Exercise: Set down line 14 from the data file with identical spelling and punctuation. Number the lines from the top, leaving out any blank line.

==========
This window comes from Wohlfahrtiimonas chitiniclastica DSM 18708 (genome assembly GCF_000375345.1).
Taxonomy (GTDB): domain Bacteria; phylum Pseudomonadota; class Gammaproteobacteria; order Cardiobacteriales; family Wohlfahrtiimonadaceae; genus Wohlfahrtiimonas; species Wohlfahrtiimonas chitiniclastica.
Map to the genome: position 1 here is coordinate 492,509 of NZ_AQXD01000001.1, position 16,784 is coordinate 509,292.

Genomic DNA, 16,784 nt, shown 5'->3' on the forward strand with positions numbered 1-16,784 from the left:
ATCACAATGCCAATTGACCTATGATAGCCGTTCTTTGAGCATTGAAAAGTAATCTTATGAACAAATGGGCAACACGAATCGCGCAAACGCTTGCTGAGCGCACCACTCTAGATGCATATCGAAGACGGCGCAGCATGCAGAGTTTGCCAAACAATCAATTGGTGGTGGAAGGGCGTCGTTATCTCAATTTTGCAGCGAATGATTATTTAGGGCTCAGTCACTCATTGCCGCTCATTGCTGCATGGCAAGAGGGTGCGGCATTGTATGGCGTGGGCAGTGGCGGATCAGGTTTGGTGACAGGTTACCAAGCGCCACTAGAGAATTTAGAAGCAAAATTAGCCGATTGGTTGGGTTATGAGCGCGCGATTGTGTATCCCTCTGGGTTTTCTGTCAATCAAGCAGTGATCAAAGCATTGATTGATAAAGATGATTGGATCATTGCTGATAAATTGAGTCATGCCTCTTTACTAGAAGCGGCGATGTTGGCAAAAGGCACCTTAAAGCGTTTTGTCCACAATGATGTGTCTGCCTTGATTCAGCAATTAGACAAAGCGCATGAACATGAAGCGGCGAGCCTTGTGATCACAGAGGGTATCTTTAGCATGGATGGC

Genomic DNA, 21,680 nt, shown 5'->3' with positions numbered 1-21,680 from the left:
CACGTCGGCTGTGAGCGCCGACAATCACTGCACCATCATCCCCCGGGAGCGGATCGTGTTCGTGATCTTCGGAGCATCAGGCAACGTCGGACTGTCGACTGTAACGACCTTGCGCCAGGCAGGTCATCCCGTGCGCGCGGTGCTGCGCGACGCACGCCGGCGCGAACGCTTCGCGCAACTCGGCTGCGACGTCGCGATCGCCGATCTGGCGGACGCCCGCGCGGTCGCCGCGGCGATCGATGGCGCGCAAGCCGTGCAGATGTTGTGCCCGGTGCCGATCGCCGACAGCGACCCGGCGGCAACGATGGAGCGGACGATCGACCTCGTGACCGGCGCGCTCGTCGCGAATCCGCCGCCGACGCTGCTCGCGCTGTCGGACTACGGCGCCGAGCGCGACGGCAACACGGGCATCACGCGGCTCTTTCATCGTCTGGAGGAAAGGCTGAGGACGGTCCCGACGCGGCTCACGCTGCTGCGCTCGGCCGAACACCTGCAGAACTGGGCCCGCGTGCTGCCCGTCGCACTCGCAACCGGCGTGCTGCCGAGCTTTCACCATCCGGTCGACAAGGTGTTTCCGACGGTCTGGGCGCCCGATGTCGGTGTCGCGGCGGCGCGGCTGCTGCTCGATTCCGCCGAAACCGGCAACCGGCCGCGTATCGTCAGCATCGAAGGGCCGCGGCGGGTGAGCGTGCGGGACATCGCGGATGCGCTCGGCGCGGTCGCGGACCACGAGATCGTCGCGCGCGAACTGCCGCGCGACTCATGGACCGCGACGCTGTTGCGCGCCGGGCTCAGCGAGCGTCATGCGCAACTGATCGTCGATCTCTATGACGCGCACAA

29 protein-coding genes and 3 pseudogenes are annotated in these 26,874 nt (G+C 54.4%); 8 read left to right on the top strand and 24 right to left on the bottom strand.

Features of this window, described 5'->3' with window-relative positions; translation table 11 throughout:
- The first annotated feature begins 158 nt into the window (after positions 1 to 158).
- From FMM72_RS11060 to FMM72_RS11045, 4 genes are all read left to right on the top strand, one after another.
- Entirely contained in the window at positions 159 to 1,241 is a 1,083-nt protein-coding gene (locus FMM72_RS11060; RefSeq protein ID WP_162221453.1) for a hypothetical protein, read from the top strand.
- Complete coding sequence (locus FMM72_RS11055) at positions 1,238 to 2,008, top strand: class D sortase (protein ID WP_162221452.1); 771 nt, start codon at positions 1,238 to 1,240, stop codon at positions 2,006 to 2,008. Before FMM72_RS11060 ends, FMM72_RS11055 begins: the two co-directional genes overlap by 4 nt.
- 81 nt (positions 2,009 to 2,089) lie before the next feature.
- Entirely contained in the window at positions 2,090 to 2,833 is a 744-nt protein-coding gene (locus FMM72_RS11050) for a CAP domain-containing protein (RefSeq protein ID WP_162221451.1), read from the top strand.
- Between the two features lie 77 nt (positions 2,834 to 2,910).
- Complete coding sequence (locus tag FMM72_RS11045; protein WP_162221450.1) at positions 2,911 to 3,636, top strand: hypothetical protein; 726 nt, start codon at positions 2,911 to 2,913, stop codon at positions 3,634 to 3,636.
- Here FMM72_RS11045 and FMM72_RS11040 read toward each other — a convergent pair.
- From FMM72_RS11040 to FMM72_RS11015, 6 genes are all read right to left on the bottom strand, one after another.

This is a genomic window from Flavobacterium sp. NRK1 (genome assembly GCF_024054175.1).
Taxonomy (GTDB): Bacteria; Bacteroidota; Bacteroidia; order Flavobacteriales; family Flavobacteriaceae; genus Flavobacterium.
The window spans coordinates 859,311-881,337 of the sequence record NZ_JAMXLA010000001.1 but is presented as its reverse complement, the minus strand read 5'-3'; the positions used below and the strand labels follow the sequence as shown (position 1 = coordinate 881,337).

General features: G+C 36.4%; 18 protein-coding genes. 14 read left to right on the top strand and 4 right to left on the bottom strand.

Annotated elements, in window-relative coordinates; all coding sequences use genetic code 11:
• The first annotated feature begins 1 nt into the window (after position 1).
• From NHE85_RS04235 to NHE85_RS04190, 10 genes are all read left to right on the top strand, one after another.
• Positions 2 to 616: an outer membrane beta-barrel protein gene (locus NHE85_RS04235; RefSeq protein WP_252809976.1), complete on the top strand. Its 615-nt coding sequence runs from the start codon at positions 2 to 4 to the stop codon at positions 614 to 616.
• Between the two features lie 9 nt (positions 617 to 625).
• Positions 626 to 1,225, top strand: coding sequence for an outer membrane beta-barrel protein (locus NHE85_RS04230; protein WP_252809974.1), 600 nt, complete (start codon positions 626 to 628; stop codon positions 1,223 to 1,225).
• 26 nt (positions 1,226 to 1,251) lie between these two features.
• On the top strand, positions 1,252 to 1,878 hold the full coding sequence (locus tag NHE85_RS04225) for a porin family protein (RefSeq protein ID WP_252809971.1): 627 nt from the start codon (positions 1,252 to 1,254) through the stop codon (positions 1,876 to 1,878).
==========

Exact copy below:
- 81 nt (positions 2,009 to 2,089) lie before the next feature.